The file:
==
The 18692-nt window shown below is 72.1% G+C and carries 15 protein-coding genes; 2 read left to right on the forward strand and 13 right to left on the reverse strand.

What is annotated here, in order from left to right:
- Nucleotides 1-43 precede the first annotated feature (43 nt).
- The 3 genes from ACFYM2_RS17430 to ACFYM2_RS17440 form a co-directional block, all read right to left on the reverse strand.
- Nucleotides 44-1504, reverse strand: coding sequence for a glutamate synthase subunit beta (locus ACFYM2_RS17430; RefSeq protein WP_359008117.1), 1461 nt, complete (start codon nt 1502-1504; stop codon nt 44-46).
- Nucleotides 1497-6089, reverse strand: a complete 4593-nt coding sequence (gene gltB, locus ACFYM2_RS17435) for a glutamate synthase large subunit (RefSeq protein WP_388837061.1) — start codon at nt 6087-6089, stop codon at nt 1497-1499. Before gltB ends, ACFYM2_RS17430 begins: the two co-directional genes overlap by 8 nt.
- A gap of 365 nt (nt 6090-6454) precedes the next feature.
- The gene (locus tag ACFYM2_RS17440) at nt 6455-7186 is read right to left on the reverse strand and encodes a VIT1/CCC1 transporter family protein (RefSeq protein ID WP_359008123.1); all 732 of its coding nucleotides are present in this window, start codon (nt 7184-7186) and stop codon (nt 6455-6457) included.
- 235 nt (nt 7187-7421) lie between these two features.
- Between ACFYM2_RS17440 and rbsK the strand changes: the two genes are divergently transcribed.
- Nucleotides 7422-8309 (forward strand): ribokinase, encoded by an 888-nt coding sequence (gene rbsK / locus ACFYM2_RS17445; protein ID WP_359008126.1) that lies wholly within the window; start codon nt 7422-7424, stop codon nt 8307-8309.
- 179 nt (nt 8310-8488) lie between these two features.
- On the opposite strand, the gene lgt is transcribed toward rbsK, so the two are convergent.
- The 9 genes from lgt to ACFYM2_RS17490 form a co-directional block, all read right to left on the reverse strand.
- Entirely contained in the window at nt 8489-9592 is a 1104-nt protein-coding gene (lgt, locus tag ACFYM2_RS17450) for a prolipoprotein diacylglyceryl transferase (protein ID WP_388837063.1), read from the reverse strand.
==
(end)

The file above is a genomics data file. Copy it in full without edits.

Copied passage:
The 18692-nt window shown below is 72.1% G+C and carries 15 protein-coding genes; 2 read left to right on the forward strand and 13 right to left on the reverse strand.

What is annotated here, in order from left to right:
- Nucleotides 1-43 precede the first annotated feature (43 nt).
- The 3 genes from ACFYM2_RS17430 to ACFYM2_RS17440 form a co-directional block, all read right to left on the reverse strand.
- Nucleotides 44-1504, reverse strand: coding sequence for a glutamate synthase subunit beta (locus ACFYM2_RS17430; RefSeq protein WP_359008117.1), 1461 nt, complete (start codon nt 1502-1504; stop codon nt 44-46).
- Nucleotides 1497-6089, reverse strand: a complete 4593-nt coding sequence (gene gltB, locus ACFYM2_RS17435) for a glutamate synthase large subunit (RefSeq protein WP_388837061.1) — start codon at nt 6087-6089, stop codon at nt 1497-1499. Before gltB ends, ACFYM2_RS17430 begins: the two co-directional genes overlap by 8 nt.
- A gap of 365 nt (nt 6090-6454) precedes the next feature.
- The gene (locus tag ACFYM2_RS17440) at nt 6455-7186 is read right to left on the reverse strand and encodes a VIT1/CCC1 transporter family protein (RefSeq protein ID WP_359008123.1); all 732 of its coding nucleotides are present in this window, start codon (nt 7184-7186) and stop codon (nt 6455-6457) included.
- 235 nt (nt 7187-7421) lie between these two features.
- Between ACFYM2_RS17440 and rbsK the strand changes: the two genes are divergently transcribed.
- Nucleotides 7422-8309 (forward strand): ribokinase, encoded by an 888-nt coding sequence (gene rbsK / locus ACFYM2_RS17445; protein ID WP_359008126.1) that lies wholly within the window; start codon nt 7422-7424, stop codon nt 8307-8309.
- 179 nt (nt 8310-8488) lie between these two features.
- On the opposite strand, the gene lgt is transcribed toward rbsK, so the two are convergent.
- The 9 genes from lgt to ACFYM2_RS17490 form a co-directional block, all read right to left on the reverse strand.
- Entirely contained in the window at nt 8489-9592 is a 1104-nt protein-coding gene (lgt, locus tag ACFYM2_RS17450) for a prolipoprotein diacylglyceryl transferase (protein ID WP_388837063.1), read from the reverse strand.